PhoneBurner
  • Voice broadcast (auto dialer)
  • Call recording (auto dialer)
  • Voice activity detection (auto dialer)

AI Sales Assistant Software

AI sales assistant software uses artificial intelligence to automate many other tasks that sales representatives manage when completing their responsibilities. Think: lead qualification, pipeline management, forecasting, meeting scheduling, and data entry.

While many can integrate with other software platforms, they can also be used as standalone.

A few examples of AI sales assistant software include:

Highest-Rated Features According to G2
ZoomInfo SalesOS
  • Search (sales intelligence)
  • User, role, and access management (sales intelligence)
  • Integration to CRM/marketing automation (sales intelligence)
ScratchPad
  • Integration (sales performance management)
  • Dashboards (sales performance management)
  • Behavior monitoring (sales performance management)
Clari
  • Account engagement (revenue operations & intelligence)
  • Contact capture (revenue operations & intelligence)
  • Predictive forecasting (revenue operations & intelligence)
Dooly
  • Templates (sales enablement)
  • Content import (sales enablement)
  • Account-based engagement (sales enablement)

Sales Compensation Software

One of the biggest drivers of sales rep performance is how you can incentivize action.

Sales compensation software lets you automate the management of incentive compensation plans for your sales team. Performance-based teams can use this software to visualize their goals, offering consistent motivation for accomplishing sales goals. Businesses can customize employee rules based on their seniority, role, and more. You can avoid human error and save time processing payouts by using this category of software.

A few examples of sales compensation software include:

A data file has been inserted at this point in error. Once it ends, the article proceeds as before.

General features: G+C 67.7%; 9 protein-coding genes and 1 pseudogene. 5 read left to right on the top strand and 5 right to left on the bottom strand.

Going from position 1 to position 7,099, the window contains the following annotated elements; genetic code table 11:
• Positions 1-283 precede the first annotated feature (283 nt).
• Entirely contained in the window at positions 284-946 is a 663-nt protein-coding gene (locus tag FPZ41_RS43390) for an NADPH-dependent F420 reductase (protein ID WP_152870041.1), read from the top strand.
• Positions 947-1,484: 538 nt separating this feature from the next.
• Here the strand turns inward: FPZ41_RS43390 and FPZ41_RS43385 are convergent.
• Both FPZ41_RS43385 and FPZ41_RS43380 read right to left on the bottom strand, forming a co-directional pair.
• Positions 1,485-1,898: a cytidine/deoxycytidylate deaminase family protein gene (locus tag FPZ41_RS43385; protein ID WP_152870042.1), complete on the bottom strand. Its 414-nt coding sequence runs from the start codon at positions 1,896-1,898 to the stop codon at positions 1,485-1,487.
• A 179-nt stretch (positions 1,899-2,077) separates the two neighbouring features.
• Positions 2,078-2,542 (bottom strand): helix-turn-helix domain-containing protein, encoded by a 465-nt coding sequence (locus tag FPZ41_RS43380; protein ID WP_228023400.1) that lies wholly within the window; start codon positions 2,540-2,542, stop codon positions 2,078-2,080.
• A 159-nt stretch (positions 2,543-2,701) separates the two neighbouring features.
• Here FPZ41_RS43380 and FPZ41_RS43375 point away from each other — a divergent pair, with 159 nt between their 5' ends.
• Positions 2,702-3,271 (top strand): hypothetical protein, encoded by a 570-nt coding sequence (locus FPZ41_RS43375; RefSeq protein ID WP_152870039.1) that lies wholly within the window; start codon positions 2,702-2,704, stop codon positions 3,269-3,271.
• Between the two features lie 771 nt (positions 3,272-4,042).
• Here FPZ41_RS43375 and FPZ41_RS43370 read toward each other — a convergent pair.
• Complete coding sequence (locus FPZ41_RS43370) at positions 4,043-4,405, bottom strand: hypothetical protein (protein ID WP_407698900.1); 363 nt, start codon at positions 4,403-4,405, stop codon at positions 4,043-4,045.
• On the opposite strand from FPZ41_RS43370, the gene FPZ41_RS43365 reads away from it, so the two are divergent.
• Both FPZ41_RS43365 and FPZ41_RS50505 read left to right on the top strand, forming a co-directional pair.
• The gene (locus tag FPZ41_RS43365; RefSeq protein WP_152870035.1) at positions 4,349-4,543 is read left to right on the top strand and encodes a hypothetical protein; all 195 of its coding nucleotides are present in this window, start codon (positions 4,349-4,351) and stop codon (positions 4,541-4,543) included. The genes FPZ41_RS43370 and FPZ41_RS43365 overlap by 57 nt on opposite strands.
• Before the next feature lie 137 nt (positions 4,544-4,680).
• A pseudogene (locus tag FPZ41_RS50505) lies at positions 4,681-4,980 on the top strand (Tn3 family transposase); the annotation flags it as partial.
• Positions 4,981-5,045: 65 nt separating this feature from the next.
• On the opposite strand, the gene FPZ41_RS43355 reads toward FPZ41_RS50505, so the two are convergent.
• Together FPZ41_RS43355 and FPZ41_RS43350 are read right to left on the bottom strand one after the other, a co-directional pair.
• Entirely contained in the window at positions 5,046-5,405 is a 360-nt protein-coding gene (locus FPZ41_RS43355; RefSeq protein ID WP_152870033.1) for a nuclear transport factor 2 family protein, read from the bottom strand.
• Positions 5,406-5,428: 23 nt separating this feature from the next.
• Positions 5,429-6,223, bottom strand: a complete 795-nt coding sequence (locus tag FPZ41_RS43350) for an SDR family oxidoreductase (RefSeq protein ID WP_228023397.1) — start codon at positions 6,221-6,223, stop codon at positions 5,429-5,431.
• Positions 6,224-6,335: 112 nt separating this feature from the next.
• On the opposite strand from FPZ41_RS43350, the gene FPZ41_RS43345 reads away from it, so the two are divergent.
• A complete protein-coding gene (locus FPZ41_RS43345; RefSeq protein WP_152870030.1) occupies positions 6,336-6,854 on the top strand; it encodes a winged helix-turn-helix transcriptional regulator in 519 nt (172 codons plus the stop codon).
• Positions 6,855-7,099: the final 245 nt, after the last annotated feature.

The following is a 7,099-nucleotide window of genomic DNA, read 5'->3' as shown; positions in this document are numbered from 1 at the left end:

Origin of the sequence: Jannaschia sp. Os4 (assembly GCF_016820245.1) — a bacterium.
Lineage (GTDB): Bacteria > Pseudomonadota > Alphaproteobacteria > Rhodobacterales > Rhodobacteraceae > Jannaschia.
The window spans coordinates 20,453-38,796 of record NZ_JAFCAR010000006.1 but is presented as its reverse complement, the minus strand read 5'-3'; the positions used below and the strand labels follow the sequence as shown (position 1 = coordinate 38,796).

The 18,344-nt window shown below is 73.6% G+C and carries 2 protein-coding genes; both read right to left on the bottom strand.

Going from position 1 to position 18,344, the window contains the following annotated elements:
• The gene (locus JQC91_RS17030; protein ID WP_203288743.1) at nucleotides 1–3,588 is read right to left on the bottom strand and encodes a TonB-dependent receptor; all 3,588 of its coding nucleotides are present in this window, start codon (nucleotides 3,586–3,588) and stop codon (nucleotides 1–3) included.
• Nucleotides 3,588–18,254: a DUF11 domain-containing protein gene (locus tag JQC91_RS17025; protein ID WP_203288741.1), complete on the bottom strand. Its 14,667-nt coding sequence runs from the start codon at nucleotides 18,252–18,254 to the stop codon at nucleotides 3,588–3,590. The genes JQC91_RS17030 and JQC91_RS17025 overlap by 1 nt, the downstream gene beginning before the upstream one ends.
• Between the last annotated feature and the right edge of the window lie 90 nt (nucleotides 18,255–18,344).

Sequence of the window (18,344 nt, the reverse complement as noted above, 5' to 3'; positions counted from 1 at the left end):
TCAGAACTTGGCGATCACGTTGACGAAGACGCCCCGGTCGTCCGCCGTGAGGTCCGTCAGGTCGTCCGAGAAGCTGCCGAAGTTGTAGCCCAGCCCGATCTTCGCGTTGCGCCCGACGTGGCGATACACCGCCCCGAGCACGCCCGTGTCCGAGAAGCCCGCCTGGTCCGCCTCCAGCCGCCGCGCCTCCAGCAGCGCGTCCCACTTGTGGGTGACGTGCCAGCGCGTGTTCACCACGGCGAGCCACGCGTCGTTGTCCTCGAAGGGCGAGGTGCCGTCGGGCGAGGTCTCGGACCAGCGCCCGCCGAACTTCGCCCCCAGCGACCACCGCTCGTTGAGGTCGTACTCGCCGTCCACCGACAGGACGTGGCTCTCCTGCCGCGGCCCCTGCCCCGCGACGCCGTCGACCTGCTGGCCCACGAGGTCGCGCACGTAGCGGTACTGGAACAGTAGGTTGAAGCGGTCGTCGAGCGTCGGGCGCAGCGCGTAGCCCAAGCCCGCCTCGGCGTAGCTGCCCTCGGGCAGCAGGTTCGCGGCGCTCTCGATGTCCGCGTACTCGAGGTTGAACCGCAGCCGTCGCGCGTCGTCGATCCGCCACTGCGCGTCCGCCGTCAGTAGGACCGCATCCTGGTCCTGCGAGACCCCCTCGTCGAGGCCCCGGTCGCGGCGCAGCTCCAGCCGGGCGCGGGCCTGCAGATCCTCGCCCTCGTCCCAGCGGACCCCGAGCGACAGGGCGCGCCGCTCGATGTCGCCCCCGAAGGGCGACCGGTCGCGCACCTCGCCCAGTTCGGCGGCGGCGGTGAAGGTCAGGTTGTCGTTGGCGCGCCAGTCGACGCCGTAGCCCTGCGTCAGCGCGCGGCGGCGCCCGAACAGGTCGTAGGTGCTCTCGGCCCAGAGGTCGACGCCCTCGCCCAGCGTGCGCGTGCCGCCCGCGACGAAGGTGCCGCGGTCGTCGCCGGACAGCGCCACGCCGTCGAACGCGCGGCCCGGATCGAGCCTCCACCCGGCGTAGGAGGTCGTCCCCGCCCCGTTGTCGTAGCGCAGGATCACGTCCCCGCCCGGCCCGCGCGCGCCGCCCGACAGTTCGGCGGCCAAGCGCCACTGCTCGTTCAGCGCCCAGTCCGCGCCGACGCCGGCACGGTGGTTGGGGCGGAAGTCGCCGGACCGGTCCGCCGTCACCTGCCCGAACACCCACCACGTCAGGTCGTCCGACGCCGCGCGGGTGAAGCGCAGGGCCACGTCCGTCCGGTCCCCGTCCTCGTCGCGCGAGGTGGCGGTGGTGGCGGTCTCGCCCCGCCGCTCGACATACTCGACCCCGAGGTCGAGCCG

Highest-Rated Features According to G2
CaptivateIQ
  • Workflows and approvals
  • Compensation statements
  • Commission estimator
Varicent
  • Dashboards (sales performance management)
  • Custom reports (sales performance management)
  • Commission calculator (sales performance management)
Performio
  • Performance and reliability
  • Internationalization
  • Customization
Spiff
  • Performance and reliability
  • Commission estimator
  • Compensation statements

Choosing a sales software that’s best for your organization

As previously mentioned, there’s no shortage of sales software on the market. The key? Choosing the best for your team and organization (and budget).

Looking specifically for sales compensation software? Look no further: CaptivateIQ is the top-rated provider, according to G2.

Consider taking a product tour to learn how CaptivateIQ can boost your sales team performance. If the features of this platform sound like they could be a good fit, or you want more reassurance of how CaptivateIQ can serve your business needs, request a demo and see how we stack up against your current commission solution!

“CaptivateIQ is a dynamic tool that helps simplify the tracking of commissions earnings for all types of organizations; from traditional sales to medical practices.”

Marc S.
Senior Financial Analyst at Schweiger Dermatology Group

Notes:

This content is for informational purposes only and should not be construed as financial, accounting, tax, legal, or compliance advice or guidance. Please consult a professional adviser for guidance on your specific situation.

CaptivateIQ, the CaptivateIQ logo, and all CaptivateIQ product and service names used herein are trademarks of CaptivateIQ, Inc. Other brand names referenced herein are solely for identification purposes and may be the trademarks of their respective owners.